· Heavy rainfall promotes leaching (nutrients gets washed away by water) of soil whereby lime and silica are leached away and a soil rich in oxides of Iron and Aluminium compounds is left behind.
· Hence laterite soil in India is rich in Iron and Aluminium. However it is deficient in Nitrogen, Potash, Potassium, Lime, Humus.
· They are commonly found in Kerala, Tamil Nadu, Maharashtra, Chhattisgarh and hilly areas of Orissa and Assam.
· These soils are generally infertile. Some plants like tea, coffee, coconut, areca nut, etc. are grown in this soil.
· Rice, Ragi, Sugarcane and Cashew nuts are cultivated mainly in this soil.
Arid / Desert Soils
· Most desert soils are called Aridisols (drysoil).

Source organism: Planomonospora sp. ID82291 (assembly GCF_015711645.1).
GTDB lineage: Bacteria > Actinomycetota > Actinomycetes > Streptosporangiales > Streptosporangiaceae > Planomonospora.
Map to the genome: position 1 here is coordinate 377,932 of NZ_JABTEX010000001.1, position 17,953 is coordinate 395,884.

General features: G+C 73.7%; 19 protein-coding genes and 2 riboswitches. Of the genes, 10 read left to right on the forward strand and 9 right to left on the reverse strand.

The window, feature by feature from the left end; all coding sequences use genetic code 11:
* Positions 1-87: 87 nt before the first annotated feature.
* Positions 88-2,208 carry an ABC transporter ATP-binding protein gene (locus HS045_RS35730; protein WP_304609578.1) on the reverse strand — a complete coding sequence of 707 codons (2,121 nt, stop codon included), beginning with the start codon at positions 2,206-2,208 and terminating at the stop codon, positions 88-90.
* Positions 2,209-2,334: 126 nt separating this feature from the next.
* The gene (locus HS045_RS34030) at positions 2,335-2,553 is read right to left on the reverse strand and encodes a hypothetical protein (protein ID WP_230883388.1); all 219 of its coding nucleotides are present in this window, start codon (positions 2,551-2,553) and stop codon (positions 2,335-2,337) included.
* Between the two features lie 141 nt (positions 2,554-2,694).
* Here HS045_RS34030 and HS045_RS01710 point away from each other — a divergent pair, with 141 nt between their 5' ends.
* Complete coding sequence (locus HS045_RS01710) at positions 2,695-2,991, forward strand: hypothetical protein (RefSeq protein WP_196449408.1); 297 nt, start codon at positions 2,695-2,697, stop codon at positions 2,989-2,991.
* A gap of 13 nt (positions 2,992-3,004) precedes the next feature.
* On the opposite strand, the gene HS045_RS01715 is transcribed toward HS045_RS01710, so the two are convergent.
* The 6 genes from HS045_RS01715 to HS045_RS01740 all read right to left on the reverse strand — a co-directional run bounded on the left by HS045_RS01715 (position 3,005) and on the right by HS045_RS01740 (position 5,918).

· Desert soils are basically of sandy texture. This type of soil has poor clay content and also lacks in moisture content.
· In the desert regions of Rajasthan, soils are not well developed.
· As evaporation is in excess of rainfall, the soil has a high salt content and saline layer forms a hard crust. These soils are deficient in organic matter i.e. Nitrogen is insufficient and Phosphate is normal
· These soils are commonly found in Rajasthan, Haryana and the South Punjab.
· Wheat, Bajra, Groundnut, etc. can be grown in this soil.
· Mountain soils are mainly found on the hill slopes.
· These soils are formed due to mechanical withering caused by snow, rain, temperature variation etc.
· These mountain soils are found in hilly regions of Jammu and Kashmir, Sikkim, Assam and Arunachal Pradesh.
· These soils occupy about 8% of the total land area of India.
· The soils are very rich in humus but are deficient in potash, phosphorus and lime.
· The soils are especially suitable for plantation of tea, coffee, spices and tropical fruits.
· They are found in Himalayan region and vary in different regions according to altitude.